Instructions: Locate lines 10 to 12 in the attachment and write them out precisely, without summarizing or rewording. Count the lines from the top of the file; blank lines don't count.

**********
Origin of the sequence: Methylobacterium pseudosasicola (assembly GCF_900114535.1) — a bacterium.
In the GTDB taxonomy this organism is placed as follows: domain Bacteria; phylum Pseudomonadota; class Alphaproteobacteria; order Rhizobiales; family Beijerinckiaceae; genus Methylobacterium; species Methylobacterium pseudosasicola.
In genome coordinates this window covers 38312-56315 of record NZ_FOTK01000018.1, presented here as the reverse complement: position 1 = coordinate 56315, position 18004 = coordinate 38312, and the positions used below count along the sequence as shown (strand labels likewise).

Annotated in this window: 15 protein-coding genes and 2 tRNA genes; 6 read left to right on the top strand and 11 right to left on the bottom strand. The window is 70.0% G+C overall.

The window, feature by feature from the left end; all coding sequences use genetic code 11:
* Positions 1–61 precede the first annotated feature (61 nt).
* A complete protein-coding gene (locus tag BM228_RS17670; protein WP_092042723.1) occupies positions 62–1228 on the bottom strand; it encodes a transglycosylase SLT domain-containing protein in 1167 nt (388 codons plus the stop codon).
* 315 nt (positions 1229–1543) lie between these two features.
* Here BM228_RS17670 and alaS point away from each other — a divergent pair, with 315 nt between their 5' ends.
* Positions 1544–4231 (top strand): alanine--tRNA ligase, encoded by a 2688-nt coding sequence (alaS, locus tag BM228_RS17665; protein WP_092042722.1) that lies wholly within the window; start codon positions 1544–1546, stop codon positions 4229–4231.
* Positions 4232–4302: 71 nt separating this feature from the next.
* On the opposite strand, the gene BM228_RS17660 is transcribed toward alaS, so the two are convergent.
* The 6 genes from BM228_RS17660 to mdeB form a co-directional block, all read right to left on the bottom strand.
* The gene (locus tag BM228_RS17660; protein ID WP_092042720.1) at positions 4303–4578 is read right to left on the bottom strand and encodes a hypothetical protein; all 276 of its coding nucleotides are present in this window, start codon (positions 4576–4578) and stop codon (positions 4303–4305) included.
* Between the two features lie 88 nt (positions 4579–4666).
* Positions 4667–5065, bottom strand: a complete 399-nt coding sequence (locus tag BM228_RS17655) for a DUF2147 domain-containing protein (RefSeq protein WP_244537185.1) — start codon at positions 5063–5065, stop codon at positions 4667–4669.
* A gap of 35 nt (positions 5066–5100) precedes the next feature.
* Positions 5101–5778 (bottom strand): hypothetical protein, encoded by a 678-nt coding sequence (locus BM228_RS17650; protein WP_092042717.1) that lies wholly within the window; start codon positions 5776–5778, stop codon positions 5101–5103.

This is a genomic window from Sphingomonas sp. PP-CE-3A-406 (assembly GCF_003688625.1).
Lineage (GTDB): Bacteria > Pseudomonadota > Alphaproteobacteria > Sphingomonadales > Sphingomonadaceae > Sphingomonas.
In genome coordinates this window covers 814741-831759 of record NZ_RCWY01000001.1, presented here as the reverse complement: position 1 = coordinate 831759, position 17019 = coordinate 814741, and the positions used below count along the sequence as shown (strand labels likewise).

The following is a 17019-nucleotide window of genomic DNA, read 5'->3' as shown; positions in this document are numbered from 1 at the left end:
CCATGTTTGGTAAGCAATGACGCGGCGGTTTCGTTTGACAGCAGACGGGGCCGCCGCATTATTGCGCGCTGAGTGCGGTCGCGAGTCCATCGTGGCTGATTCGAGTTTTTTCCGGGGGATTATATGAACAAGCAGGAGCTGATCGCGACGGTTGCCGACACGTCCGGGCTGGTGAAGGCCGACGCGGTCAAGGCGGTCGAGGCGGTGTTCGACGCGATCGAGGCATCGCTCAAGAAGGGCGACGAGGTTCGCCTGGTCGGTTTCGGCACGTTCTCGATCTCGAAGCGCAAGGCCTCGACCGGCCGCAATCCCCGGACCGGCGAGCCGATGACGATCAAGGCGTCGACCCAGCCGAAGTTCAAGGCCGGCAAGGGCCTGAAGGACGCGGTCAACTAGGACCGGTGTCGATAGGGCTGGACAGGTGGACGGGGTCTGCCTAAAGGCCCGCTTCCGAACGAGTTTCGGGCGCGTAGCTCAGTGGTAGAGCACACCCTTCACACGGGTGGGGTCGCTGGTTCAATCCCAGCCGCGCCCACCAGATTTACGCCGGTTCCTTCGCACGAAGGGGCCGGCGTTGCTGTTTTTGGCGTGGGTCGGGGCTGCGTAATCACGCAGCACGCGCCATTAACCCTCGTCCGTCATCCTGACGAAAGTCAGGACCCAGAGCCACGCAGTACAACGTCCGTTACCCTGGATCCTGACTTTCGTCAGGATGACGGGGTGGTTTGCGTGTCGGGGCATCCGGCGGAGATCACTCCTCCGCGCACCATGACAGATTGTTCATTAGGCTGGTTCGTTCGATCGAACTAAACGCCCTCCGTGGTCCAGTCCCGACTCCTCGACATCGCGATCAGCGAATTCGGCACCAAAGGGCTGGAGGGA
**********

* Positions 1544–4231 (top strand): alanine--tRNA ligase, encoded by a 2688-nt coding sequence (alaS, locus tag BM228_RS17665; protein WP_092042722.1) that lies wholly within the window; start codon positions 1544–1546, stop codon positions 4229–4231.
* Positions 4232–4302: 71 nt separating this feature from the next.
* On the opposite strand, the gene BM228_RS17660 is transcribed toward alaS, so the two are convergent.